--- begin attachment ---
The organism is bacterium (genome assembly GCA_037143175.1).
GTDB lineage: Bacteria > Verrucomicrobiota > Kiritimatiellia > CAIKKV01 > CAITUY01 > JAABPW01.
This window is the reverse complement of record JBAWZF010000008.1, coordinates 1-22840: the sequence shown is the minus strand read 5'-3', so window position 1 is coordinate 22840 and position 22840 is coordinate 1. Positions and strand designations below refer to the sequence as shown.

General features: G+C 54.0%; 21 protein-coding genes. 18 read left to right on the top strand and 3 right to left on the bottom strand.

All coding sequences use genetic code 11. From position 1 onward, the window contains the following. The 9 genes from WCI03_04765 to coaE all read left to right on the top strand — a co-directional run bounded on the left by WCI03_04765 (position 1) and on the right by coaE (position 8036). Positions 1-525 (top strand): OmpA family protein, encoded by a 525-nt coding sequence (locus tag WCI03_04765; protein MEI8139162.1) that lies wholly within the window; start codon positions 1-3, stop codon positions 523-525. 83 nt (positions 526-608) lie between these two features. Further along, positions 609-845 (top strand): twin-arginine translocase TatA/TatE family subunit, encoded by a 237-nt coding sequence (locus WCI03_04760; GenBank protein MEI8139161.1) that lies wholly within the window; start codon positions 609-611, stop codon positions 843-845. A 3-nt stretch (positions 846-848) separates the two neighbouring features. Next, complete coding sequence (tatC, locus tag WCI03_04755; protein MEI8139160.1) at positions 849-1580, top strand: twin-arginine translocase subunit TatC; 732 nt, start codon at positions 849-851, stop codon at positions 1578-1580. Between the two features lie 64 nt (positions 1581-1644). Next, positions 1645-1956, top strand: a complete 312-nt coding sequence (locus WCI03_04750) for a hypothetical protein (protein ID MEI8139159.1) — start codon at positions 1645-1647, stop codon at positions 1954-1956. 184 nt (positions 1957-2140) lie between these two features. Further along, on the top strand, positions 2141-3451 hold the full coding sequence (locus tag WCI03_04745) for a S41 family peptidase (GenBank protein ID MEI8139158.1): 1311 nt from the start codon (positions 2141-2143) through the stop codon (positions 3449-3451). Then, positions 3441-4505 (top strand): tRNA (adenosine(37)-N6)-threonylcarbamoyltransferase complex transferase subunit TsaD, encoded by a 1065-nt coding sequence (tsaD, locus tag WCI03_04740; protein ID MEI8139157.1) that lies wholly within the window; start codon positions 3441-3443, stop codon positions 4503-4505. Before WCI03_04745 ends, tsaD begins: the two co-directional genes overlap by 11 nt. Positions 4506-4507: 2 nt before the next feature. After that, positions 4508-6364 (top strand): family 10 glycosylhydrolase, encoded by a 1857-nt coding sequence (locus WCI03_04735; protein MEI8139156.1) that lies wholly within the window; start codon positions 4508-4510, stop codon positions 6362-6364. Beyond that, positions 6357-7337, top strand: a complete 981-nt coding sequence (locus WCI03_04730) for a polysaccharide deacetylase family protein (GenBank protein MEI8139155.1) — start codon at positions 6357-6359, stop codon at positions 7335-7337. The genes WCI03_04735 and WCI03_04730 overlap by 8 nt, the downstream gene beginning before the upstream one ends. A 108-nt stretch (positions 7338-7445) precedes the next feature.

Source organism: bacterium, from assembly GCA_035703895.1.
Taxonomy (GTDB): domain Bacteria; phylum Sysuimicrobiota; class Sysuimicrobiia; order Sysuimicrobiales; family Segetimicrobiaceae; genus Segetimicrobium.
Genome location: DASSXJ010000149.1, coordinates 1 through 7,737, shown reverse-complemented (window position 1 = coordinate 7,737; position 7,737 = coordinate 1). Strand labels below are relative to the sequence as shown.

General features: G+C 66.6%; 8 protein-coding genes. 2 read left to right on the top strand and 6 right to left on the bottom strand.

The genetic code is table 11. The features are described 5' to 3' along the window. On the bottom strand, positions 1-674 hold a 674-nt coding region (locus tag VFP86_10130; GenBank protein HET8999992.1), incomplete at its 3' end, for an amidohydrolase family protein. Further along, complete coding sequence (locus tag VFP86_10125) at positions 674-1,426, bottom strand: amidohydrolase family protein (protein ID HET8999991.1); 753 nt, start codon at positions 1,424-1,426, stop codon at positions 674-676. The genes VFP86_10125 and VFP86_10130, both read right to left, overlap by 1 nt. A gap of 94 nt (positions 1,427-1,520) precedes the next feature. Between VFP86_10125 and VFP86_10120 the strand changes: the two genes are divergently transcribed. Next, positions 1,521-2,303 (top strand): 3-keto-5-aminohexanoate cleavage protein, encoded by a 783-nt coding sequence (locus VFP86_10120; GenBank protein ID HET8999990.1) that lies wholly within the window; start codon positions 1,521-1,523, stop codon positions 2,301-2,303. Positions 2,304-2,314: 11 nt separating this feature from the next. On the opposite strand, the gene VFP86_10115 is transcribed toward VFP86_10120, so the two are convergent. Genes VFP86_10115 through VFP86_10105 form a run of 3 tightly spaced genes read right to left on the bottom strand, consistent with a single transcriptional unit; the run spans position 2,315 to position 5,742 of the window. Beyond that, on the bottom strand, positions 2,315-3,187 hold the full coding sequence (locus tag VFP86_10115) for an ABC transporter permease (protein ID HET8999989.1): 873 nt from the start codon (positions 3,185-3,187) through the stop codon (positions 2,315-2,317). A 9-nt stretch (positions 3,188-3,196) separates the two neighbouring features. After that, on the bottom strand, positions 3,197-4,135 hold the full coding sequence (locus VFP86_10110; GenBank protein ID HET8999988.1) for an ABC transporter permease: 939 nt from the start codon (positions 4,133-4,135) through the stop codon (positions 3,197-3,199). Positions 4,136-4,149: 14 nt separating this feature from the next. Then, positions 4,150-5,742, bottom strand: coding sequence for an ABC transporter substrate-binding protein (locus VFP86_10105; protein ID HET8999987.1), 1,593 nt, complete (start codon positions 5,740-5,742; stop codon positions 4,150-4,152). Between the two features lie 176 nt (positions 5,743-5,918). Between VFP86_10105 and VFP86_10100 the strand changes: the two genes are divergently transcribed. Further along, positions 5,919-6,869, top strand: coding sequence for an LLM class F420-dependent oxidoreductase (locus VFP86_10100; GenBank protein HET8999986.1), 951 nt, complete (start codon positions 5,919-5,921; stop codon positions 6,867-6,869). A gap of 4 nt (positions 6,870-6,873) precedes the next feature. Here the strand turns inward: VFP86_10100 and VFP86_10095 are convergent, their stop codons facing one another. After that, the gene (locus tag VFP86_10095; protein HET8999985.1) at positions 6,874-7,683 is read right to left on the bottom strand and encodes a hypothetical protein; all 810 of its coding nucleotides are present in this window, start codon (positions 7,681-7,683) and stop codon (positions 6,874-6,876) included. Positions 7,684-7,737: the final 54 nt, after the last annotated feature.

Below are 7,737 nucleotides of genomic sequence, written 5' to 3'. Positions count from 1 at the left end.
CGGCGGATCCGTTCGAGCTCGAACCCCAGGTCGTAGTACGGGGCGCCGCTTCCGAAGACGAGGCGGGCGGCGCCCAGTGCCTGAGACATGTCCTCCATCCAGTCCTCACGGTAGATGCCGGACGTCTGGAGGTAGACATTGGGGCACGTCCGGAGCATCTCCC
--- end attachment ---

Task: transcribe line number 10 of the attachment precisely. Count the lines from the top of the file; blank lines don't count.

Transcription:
The genetic code is table 11. The features are described 5' to 3' along the window. On the bottom strand, positions 1-674 hold a 674-nt coding region (locus tag VFP86_10130; GenBank protein HET8999992.1), incomplete at its 3' end, for an amidohydrolase family protein. Further along, complete coding sequence (locus tag VFP86_10125) at positions 674-1,426, bottom strand: amidohydrolase family protein (protein ID HET8999991.1); 753 nt, start codon at positions 1,424-1,426, stop codon at positions 674-676. The genes VFP86_10125 and VFP86_10130, both read right to left, overlap by 1 nt. A gap of 94 nt (positions 1,427-1,520) precedes the next feature. Between VFP86_10125 and VFP86_10120 the strand changes: the two genes are divergently transcribed. Next, positions 1,521-2,303 (top strand): 3-keto-5-aminohexanoate cleavage protein, encoded by a 783-nt coding sequence (locus VFP86_10120; GenBank protein ID HET8999990.1) that lies wholly within the window; start codon positions 1,521-1,523, stop codon positions 2,301-2,303. Positions 2,304-2,314: 11 nt separating this feature from the next. On the opposite strand, the gene VFP86_10115 is transcribed toward VFP86_10120, so the two are convergent. Genes VFP86_10115 through VFP86_10105 form a run of 3 tightly spaced genes read right to left on the bottom strand, consistent with a single transcriptional unit; the run spans position 2,315 to position 5,742 of the window. Beyond that, on the bottom strand, positions 2,315-3,187 hold the full coding sequence (locus tag VFP86_10115) for an ABC transporter permease (protein ID HET8999989.1): 873 nt from the start codon (positions 3,185-3,187) through the stop codon (positions 2,315-2,317). A 9-nt stretch (positions 3,188-3,196) separates the two neighbouring features. After that, on the bottom strand, positions 3,197-4,135 hold the full coding sequence (locus VFP86_10110; GenBank protein ID HET8999988.1) for an ABC transporter permease: 939 nt from the start codon (positions 4,133-4,135) through the stop codon (positions 3,197-3,199). Positions 4,136-4,149: 14 nt separating this feature from the next. Then, positions 4,150-5,742, bottom strand: coding sequence for an ABC transporter substrate-binding protein (locus VFP86_10105; protein ID HET8999987.1), 1,593 nt, complete (start codon positions 5,740-5,742; stop codon positions 4,150-4,152). Between the two features lie 176 nt (positions 5,743-5,918). Between VFP86_10105 and VFP86_10100 the strand changes: the two genes are divergently transcribed. Further along, positions 5,919-6,869, top strand: coding sequence for an LLM class F420-dependent oxidoreductase (locus VFP86_10100; GenBank protein HET8999986.1), 951 nt, complete (start codon positions 5,919-5,921; stop codon positions 6,867-6,869). A gap of 4 nt (positions 6,870-6,873) precedes the next feature. Here the strand turns inward: VFP86_10100 and VFP86_10095 are convergent, their stop codons facing one another. After that, the gene (locus tag VFP86_10095; protein HET8999985.1) at positions 6,874-7,683 is read right to left on the bottom strand and encodes a hypothetical protein; all 810 of its coding nucleotides are present in this window, start codon (positions 7,681-7,683) and stop codon (positions 6,874-6,876) included. Positions 7,684-7,737: the final 54 nt, after the last annotated feature.